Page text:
[I] found upon my arrival at the Pine Land Village Pinevillea a strong desire among the planters that I should go upon each plantation and give the people a general talking to... [found] the planters very much dissatisfied throughout charging the US Government with having destroyed the country and that to use their expression "everything had gone to the Devil."
On my visit to a plantation named 'Mount Hope' JC Warley owner in speaking to the people I used these words, "Now the war is over you must go to work faithfully etc" when I was interrupted by Mr Warley who remarked in a loud tone "The war is not over." I stopped and asked for an explanation. He said "everyone had a right to an opinion and his was that this thing would never die out, and has taken the Oath by compulsion and not by 'choice'." I also saw on my way to the city yesterday the bags and bundles of the col'd peoples thrown from the cars by the conductor, and he told them, 'God damn your hearts. Take these things off and if you put them on again I'll break your d_d heads.' I saw sick colored people lying at Moncks Corner, who were not allowed to go away on the cars, and the conductor was very rough in all his intercourse with them.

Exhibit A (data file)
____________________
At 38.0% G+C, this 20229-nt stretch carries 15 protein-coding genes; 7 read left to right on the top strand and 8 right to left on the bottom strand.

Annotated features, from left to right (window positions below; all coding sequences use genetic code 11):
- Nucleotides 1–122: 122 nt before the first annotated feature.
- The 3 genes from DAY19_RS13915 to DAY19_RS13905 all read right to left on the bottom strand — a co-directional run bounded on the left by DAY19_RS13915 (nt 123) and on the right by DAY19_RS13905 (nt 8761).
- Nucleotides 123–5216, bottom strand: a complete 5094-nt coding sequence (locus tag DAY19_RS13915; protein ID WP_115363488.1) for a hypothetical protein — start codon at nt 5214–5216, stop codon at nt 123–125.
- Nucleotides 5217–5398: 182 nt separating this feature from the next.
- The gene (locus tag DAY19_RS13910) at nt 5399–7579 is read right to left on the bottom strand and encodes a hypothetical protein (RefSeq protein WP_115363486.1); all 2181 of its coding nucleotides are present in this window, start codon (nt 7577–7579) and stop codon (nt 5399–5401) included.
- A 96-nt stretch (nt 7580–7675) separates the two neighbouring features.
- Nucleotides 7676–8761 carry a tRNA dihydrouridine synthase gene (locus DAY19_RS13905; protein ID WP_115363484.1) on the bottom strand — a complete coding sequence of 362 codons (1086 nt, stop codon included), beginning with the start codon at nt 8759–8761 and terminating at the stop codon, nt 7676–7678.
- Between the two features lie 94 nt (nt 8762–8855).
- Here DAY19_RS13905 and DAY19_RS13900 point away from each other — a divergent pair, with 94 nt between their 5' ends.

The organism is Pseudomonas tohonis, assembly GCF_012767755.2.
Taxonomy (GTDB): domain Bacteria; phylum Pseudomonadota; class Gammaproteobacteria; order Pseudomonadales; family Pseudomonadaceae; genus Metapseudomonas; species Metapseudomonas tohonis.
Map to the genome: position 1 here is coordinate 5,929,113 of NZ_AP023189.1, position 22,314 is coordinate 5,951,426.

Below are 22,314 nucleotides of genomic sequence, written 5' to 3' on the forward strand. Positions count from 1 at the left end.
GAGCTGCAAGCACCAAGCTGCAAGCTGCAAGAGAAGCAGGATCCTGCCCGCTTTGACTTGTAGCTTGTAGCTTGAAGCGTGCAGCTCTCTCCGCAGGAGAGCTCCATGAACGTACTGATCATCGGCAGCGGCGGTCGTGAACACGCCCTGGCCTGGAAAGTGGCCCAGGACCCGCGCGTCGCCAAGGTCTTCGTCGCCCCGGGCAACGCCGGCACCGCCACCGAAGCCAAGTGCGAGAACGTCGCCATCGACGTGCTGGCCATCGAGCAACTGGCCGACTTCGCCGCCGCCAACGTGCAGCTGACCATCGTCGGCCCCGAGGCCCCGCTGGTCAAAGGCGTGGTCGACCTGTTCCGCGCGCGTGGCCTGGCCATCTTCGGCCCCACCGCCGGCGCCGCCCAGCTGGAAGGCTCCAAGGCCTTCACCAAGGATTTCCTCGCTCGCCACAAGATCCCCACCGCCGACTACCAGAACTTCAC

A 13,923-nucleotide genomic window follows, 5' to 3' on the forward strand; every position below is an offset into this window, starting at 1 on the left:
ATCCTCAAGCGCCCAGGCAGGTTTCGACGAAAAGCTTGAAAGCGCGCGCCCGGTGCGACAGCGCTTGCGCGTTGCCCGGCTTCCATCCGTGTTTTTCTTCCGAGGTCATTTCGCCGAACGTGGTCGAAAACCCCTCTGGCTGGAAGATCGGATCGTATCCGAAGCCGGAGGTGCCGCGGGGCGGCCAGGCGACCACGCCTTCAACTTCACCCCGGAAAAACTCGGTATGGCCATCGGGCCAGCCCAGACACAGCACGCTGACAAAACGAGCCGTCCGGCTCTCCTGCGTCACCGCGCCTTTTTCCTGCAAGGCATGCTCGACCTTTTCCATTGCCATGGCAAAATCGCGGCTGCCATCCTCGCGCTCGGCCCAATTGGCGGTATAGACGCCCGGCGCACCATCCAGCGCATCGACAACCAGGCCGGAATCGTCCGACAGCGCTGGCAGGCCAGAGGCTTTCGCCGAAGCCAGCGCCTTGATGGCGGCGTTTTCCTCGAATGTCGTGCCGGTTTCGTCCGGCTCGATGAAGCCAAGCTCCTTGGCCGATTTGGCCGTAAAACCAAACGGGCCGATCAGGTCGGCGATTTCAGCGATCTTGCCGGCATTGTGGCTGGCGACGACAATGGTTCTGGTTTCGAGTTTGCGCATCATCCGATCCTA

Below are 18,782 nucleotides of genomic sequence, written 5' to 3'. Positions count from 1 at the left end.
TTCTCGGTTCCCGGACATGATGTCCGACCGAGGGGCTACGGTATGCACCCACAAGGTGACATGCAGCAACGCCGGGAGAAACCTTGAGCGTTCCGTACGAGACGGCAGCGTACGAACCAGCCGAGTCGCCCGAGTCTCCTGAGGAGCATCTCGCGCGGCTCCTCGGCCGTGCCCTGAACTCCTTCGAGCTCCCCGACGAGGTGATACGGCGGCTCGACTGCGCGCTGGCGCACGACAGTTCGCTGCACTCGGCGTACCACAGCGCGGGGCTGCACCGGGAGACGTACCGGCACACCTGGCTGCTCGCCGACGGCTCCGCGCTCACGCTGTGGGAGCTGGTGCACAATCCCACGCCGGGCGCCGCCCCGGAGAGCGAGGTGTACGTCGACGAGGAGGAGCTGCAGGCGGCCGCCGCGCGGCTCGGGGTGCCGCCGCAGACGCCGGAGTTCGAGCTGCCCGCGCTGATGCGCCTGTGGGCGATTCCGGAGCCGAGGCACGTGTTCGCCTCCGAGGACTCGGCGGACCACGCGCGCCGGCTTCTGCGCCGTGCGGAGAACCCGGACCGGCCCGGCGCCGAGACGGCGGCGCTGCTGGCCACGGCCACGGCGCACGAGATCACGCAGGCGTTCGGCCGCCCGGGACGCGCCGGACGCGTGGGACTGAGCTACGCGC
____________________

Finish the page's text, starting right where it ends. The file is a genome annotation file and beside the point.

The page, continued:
The whole proceedings of the white people at Pineville towards the black race and the general spirit of hatred towards the negro, are of such a nature that I think that portion of the country will become deserted by the c'd people after this season, unless the white people act differently towards them...